Higher Intake of Fish and DHA/EPA and Less Metabolic Syndrome

December 6, 2010


Intake of Fish and n-3 Fatty Acids and Future Risk of Metabolic Syndrome
Baik, I. et al., J. Am. Dietetic Assoc., 110: 1018-1026 , 2010
Dept. of Foods and Nutrition , College of Natural Sciences, Kookmin University, Seoul,Republic of Korea


Those individuals with a cluster of at least three specific risk factors (abdominal obesity , elevated triglyceride levels, reduced HDL-cholesterol levels, elevated blood pressure , elevated fasting blood glucose levels ) are characterized as having the metabolic syndrome and as being at considerably increased risk for cardiovascular disease. The present population-based study from Korea began with 3,504 subjects (ages 40-69) who were free of the metabolic syndrome and known cardiovascular disease at entry . They were followed and monitored for up to 4 years (72 % remained for the 4 year duration). The frequency of both fish as well as DHA/EPA intakes were monitored. Inverse relationships between both fish as well as DHA/EPA omega-3 intakes and the risk of the developing the metabolic syndrome or components therein were particularly apparent in males but not females.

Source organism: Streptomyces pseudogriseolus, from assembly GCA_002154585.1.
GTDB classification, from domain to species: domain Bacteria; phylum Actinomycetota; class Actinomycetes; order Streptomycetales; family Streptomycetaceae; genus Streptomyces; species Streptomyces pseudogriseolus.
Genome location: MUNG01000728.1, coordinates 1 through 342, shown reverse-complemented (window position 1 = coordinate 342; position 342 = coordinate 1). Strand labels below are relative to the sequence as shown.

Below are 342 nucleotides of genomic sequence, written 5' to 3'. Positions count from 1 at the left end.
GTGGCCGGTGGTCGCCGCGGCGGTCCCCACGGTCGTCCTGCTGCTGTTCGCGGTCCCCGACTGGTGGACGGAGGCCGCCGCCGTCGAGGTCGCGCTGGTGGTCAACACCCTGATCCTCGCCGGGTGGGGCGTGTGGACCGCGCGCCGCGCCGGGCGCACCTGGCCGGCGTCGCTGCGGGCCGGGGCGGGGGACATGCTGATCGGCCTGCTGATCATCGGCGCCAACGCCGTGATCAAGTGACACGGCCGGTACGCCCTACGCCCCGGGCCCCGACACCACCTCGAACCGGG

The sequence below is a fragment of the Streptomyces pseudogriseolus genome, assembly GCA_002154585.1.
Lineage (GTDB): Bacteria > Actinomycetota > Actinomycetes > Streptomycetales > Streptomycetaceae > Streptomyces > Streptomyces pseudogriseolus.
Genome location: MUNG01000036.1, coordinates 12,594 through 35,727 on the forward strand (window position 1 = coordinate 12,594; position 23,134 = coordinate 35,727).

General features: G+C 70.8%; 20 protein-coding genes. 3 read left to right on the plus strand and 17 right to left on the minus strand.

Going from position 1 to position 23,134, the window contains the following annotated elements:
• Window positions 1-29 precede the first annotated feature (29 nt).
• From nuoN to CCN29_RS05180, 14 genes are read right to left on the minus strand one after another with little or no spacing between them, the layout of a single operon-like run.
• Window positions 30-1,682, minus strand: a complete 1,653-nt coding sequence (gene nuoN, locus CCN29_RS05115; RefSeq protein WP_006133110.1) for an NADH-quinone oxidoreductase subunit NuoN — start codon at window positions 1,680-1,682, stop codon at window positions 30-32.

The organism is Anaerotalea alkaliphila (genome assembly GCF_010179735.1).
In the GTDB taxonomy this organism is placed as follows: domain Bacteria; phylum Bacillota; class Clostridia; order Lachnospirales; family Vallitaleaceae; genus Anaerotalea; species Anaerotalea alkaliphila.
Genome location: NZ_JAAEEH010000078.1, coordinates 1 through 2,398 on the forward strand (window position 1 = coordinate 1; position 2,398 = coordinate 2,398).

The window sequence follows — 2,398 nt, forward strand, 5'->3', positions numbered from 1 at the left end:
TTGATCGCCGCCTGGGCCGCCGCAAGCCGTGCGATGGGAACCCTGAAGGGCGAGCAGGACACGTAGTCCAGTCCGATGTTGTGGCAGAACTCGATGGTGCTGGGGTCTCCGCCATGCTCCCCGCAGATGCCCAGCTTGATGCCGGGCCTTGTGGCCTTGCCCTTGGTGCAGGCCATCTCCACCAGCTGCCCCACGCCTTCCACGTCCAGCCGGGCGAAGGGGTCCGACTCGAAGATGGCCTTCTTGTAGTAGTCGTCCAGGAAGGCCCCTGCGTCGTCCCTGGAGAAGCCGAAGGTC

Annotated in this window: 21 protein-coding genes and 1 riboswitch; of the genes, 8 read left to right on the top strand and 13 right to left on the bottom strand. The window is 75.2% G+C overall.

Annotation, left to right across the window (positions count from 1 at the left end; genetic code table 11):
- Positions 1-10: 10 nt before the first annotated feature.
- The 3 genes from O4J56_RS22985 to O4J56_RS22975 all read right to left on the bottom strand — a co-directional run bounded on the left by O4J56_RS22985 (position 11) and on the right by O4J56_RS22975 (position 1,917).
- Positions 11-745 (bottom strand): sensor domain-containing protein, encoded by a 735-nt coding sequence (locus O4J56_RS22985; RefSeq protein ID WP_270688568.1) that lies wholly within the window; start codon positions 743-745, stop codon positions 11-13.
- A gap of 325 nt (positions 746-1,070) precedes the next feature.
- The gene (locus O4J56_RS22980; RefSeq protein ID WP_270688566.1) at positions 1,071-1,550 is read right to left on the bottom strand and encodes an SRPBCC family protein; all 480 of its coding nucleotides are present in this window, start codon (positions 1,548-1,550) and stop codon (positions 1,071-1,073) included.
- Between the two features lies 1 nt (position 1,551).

The risk of developing high blood triglyceride and low HDL-cholesterol levels was 46 % and 39 % lower, respectively, in those men who consumed fish daily as compared to those who ingested less than one serving per week. Those men in the top 10 % with respect to DHA/EPA omega-3 intakes (median intake of 786 mg/day) had a 47 % lower risk of developing the metabolic syndrome as compared to those having a median intake of 37 mg/day and a 40 % lower risk than those with a median intake of 138 mg/day.

Dr. Holub's Comments:

The overall lower intakes of DHA/EPA omega-3 by the women as compared to the men may partially account for the gender differences in the outcomes. It is noted that the low median intakes (range of 37-138 mg DHA/EPA daily) in the male Korean population is within the average intake of approx. 125 mg/day in North America where fish consumption averages only one serving/week and daily intakes are rare. It will be of interest to determine if DHA/EPA via supplementation and/or functional foods can elicit some of the benefits indicated herein from fish consumption.

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